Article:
Those DVD ‘Special Features’ Rarely that Special

For some lighter fare today…

When DVDs first began to contain those now ubiquitous special features, those mini documentaries, series of interviews, or behind the scenes shoots, it seemed like such an exciting idea, especially for film buffs (or series fans). But now that they have become fairly common and now that I’ve seen a lot of them, I have to say that they are almost entirely worthless for anything other than time-wasting, disc stuffers.

Did you know that JJ Abrams is a great camera shaker and is “the life” of the new Star Trek movie? Did you know that no one worked harder than Peter Jackson, director of the Lord of the Rings trilogy? Isn’t the newest Punisher movie as fun as a real live comic book? Didn’t the actors on Silverado have fun? Wasn’t Patton intense? Aren’t all these films as brilliant as Shakespeare?

Do you care at all?

It is entirely naive, of course, to imagine that the viewer will get any critical analysis of a movie by the same folks that made and are marketing the very DVD that contains the effort and therein lies the total uselessness of these “special” features. Every actor is brilliant, every composer poured his soul into his assembly line-like, quickly churned out accompaniment, every director was singularly intent on creating the most serious-minded art ever conceived on film… and most of it is utter bunkum.

The gauzy, uncritical fluff that comprises all these special features is laughable for the utter sameness of one to the other. How many times can you see nameless, faceless special effects guys tell you that their film has the most up-to-date, brilliant computer effects ever seen before you start to wonder who is telling the truth? How many slobberingly effusive actors can you take telling you that their co-stars were all princes, that their leading ladies were all as gracious as the Queen, and that their director was the most intelligent, dedicated auteur since filmmaking dawned?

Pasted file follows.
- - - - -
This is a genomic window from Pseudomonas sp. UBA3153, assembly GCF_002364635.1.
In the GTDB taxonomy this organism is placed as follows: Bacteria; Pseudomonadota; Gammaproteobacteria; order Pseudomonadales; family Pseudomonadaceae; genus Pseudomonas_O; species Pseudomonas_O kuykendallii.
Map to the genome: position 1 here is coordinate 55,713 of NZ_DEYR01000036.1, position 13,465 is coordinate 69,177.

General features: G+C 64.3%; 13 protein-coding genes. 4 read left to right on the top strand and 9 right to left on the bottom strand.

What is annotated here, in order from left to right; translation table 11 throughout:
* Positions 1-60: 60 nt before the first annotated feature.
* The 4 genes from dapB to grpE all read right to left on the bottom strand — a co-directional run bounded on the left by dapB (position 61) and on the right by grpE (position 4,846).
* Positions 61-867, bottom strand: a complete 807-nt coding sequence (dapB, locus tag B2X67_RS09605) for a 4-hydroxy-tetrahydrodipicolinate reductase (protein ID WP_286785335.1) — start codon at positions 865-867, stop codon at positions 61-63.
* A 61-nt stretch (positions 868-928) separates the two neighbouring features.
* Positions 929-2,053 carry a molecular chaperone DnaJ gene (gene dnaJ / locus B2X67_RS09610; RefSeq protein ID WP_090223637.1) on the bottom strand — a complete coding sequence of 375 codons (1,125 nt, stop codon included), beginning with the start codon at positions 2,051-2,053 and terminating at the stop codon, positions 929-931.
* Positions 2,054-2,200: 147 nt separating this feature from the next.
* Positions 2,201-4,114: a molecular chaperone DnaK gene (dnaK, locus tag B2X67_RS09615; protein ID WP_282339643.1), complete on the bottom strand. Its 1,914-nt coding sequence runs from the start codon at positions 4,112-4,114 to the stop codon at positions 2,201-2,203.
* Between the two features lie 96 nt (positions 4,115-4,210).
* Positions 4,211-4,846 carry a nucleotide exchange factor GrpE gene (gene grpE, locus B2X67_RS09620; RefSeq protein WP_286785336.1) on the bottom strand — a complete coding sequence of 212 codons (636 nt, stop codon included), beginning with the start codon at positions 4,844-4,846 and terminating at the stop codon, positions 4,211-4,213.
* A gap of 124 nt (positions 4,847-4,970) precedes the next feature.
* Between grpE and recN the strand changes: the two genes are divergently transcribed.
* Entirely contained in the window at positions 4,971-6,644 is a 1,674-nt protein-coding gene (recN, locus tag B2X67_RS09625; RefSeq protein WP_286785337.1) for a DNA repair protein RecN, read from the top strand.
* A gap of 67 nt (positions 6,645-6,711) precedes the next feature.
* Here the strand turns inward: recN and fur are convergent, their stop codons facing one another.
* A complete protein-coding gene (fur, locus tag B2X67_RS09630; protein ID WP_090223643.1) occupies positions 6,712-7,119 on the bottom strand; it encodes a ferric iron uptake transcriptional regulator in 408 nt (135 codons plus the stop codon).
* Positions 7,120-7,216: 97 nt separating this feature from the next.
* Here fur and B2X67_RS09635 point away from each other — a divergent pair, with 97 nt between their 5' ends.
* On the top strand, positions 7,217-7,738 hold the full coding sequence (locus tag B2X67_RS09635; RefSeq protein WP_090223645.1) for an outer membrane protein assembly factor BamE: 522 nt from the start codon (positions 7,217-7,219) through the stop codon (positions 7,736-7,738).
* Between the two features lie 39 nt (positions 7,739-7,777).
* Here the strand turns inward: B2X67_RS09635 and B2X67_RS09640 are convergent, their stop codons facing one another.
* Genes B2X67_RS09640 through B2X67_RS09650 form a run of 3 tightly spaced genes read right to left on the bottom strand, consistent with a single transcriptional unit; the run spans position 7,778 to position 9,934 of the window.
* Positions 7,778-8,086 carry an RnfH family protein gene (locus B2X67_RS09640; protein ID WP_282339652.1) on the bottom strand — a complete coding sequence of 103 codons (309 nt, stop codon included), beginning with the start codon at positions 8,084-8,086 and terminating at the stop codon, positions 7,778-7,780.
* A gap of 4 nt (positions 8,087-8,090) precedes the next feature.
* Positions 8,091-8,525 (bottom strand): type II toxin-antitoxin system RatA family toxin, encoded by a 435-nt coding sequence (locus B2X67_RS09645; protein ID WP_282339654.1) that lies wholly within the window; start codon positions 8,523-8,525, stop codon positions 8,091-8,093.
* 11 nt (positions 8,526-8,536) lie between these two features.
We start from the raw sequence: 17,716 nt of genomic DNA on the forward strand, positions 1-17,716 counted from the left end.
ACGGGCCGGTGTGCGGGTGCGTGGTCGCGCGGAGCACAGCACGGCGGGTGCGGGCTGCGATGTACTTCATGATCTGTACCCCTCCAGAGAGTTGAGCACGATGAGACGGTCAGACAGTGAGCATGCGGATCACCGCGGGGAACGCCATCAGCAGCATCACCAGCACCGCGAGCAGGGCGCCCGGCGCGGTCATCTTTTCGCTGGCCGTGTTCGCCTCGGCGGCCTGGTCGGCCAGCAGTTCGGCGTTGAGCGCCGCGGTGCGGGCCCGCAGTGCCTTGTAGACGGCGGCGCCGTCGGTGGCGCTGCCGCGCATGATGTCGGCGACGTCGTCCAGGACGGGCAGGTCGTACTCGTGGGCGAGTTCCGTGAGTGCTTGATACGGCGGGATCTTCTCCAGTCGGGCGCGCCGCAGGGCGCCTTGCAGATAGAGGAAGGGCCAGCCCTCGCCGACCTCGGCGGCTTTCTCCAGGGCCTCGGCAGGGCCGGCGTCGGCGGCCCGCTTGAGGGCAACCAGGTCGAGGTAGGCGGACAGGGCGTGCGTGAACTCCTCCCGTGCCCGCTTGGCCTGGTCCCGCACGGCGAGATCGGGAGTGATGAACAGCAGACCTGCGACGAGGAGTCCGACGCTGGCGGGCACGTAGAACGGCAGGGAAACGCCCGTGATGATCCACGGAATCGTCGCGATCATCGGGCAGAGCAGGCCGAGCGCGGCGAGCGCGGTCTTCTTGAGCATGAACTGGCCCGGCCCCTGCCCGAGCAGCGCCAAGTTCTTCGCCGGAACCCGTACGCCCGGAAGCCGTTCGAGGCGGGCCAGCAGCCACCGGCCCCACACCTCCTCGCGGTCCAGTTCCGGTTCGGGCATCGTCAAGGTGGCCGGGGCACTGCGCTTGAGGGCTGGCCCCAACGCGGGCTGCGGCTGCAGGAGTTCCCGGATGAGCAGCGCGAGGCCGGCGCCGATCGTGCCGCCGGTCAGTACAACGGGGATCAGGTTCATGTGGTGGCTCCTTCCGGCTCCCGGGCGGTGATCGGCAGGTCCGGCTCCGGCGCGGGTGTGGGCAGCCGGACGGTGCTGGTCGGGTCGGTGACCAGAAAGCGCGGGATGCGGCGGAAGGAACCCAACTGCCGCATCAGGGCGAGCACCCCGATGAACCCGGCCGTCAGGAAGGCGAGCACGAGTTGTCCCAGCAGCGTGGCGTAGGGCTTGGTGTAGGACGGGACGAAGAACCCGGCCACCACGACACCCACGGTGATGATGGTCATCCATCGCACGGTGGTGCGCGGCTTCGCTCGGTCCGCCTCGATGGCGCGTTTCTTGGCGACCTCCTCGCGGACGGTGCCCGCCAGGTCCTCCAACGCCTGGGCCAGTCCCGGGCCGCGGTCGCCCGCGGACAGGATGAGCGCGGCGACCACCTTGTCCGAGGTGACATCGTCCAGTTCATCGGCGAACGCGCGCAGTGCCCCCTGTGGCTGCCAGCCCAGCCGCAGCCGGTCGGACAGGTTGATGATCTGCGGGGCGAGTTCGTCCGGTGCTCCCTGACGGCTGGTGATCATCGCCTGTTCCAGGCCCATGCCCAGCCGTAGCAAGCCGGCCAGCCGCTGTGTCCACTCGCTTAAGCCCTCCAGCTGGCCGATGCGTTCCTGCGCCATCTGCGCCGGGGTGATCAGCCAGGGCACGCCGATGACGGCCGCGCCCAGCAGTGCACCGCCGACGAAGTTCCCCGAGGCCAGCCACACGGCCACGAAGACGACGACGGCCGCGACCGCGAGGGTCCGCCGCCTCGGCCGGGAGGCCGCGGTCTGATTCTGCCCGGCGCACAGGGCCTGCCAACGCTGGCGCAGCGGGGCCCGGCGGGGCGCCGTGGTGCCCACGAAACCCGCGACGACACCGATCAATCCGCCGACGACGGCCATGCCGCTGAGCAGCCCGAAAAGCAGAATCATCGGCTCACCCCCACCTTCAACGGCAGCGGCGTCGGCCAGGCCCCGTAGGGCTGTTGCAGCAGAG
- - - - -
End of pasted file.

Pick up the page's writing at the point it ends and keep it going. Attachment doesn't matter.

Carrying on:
Everyone was grand, every script was fantastic, every special effect the height of technology, every note of music heartfelt and stirring, and every film was as important as the invention of the wheel.

Seriously, did no one find their co-star a bore? Was no director a manic pain in the ass? Was no score written with obvious bits and pieces from the ten other scores the composer has drilled out over the last twenty years? Was every film a Citizen Kane instead of the summer’s quickly forgotten popcorn? Does it escape each of these self-congratulatory imps that these are just movies?

There is no reason whatever to watch these less than special features. There just isn’t. In fact, few of the movies that these special features accompany are worth the time invested, so the “special” features most certainly are not.

At the risk of sounding like I am about to chase “those kids” off my lawn, I have some advice for you all. After watching the movie, shut off the DVD player and go read a nice book. In fact, that advice just might preempt the feature presentation itself.

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